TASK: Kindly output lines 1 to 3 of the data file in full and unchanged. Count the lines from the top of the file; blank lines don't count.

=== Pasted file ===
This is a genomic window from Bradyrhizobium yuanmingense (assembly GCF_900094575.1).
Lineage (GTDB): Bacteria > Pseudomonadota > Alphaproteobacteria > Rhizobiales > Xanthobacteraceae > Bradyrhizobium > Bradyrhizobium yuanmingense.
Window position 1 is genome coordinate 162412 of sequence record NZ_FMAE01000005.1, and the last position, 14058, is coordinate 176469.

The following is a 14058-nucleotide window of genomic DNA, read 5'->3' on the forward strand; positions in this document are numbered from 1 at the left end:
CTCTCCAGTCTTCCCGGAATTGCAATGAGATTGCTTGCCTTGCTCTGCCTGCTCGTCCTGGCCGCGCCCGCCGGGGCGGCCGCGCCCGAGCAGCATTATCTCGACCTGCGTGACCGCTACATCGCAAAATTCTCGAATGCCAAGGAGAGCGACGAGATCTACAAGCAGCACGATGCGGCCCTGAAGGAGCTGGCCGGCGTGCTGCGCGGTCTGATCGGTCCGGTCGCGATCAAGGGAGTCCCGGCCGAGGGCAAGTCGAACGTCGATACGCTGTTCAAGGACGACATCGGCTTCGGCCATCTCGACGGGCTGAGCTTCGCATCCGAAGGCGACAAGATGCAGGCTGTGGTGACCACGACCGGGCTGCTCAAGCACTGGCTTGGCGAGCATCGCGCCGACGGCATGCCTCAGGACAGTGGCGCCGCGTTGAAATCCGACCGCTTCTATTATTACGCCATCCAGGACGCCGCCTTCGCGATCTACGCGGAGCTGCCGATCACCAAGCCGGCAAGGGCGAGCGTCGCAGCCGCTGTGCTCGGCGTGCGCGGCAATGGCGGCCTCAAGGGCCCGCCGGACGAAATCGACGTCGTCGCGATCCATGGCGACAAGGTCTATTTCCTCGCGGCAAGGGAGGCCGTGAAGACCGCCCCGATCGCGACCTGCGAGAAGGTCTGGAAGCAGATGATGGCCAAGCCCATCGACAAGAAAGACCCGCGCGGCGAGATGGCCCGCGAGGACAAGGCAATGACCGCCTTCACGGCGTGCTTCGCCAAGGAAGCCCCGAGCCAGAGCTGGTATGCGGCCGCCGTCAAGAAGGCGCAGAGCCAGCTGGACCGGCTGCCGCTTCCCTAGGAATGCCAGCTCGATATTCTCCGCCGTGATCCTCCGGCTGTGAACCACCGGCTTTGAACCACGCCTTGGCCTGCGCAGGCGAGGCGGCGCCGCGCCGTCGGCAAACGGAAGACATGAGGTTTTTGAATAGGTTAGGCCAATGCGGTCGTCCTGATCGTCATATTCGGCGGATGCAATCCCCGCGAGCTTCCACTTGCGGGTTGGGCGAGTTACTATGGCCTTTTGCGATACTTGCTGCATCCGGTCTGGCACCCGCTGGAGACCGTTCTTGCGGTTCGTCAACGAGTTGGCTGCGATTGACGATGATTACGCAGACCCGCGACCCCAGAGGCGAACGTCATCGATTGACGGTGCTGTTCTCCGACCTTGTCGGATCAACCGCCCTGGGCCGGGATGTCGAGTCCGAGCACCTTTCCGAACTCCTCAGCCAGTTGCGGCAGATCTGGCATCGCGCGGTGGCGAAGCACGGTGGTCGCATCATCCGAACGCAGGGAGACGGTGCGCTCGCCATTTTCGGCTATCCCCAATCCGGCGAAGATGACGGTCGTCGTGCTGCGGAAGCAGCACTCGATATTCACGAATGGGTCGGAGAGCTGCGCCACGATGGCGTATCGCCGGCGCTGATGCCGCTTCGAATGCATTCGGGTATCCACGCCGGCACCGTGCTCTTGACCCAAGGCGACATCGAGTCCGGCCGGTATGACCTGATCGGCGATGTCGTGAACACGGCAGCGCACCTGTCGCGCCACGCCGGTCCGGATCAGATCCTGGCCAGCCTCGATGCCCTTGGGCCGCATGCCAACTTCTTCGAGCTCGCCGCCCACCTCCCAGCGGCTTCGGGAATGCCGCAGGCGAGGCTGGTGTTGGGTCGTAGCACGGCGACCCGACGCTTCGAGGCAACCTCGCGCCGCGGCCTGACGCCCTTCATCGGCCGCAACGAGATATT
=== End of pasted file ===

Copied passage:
This is a genomic window from Bradyrhizobium yuanmingense (assembly GCF_900094575.1).
Lineage (GTDB): Bacteria > Pseudomonadota > Alphaproteobacteria > Rhizobiales > Xanthobacteraceae > Bradyrhizobium > Bradyrhizobium yuanmingense.
Window position 1 is genome coordinate 162412 of sequence record NZ_FMAE01000005.1, and the last position, 14058, is coordinate 176469.